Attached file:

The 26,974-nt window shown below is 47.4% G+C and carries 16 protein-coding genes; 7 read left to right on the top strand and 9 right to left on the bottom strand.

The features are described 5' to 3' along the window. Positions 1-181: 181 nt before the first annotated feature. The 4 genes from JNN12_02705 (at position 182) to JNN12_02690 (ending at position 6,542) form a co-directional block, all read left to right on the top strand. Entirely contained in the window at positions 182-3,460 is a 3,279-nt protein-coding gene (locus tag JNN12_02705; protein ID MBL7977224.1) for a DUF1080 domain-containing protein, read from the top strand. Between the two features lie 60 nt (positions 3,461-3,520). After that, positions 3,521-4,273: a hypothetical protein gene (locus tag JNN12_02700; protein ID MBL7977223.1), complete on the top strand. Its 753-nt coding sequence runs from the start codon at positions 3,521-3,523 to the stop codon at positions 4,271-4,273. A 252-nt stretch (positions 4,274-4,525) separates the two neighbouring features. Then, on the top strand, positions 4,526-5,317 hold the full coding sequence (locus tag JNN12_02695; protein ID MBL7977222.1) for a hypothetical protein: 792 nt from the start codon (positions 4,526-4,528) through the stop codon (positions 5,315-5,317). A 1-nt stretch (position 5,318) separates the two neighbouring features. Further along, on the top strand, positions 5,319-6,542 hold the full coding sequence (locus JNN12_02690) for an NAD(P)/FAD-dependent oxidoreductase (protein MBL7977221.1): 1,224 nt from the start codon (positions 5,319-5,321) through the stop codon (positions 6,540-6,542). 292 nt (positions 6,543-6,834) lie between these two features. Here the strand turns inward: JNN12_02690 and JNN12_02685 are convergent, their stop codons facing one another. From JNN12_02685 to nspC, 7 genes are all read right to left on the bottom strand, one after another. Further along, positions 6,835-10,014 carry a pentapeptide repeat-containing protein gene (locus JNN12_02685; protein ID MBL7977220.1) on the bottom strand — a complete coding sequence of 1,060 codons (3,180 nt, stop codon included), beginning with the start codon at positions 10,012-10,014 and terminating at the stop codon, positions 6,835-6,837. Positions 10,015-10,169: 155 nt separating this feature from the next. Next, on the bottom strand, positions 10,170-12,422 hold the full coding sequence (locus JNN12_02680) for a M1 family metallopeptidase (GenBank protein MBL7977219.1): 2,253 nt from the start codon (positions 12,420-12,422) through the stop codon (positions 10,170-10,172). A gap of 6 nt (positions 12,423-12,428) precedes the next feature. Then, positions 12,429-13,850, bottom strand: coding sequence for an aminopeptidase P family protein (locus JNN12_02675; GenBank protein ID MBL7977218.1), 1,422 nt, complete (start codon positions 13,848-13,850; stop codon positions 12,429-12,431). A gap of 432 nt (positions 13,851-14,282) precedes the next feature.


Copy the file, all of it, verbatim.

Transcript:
The 26,974-nt window shown below is 47.4% G+C and carries 16 protein-coding genes; 7 read left to right on the top strand and 9 right to left on the bottom strand.

The features are described 5' to 3' along the window. Positions 1-181: 181 nt before the first annotated feature. The 4 genes from JNN12_02705 (at position 182) to JNN12_02690 (ending at position 6,542) form a co-directional block, all read left to right on the top strand. Entirely contained in the window at positions 182-3,460 is a 3,279-nt protein-coding gene (locus tag JNN12_02705; protein ID MBL7977224.1) for a DUF1080 domain-containing protein, read from the top strand. Between the two features lie 60 nt (positions 3,461-3,520). After that, positions 3,521-4,273: a hypothetical protein gene (locus tag JNN12_02700; protein ID MBL7977223.1), complete on the top strand. Its 753-nt coding sequence runs from the start codon at positions 3,521-3,523 to the stop codon at positions 4,271-4,273. A 252-nt stretch (positions 4,274-4,525) separates the two neighbouring features. Then, on the top strand, positions 4,526-5,317 hold the full coding sequence (locus tag JNN12_02695; protein ID MBL7977222.1) for a hypothetical protein: 792 nt from the start codon (positions 4,526-4,528) through the stop codon (positions 5,315-5,317). A 1-nt stretch (position 5,318) separates the two neighbouring features. Further along, on the top strand, positions 5,319-6,542 hold the full coding sequence (locus JNN12_02690) for an NAD(P)/FAD-dependent oxidoreductase (protein MBL7977221.1): 1,224 nt from the start codon (positions 5,319-5,321) through the stop codon (positions 6,540-6,542). 292 nt (positions 6,543-6,834) lie between these two features. Here the strand turns inward: JNN12_02690 and JNN12_02685 are convergent, their stop codons facing one another. From JNN12_02685 to nspC, 7 genes are all read right to left on the bottom strand, one after another. Further along, positions 6,835-10,014 carry a pentapeptide repeat-containing protein gene (locus JNN12_02685; protein ID MBL7977220.1) on the bottom strand — a complete coding sequence of 1,060 codons (3,180 nt, stop codon included), beginning with the start codon at positions 10,012-10,014 and terminating at the stop codon, positions 6,835-6,837. Positions 10,015-10,169: 155 nt separating this feature from the next. Next, on the bottom strand, positions 10,170-12,422 hold the full coding sequence (locus JNN12_02680) for a M1 family metallopeptidase (GenBank protein MBL7977219.1): 2,253 nt from the start codon (positions 12,420-12,422) through the stop codon (positions 10,170-10,172). A gap of 6 nt (positions 12,423-12,428) precedes the next feature. Then, positions 12,429-13,850, bottom strand: coding sequence for an aminopeptidase P family protein (locus JNN12_02675; GenBank protein ID MBL7977218.1), 1,422 nt, complete (start codon positions 13,848-13,850; stop codon positions 12,429-12,431). A gap of 432 nt (positions 13,851-14,282) precedes the next feature.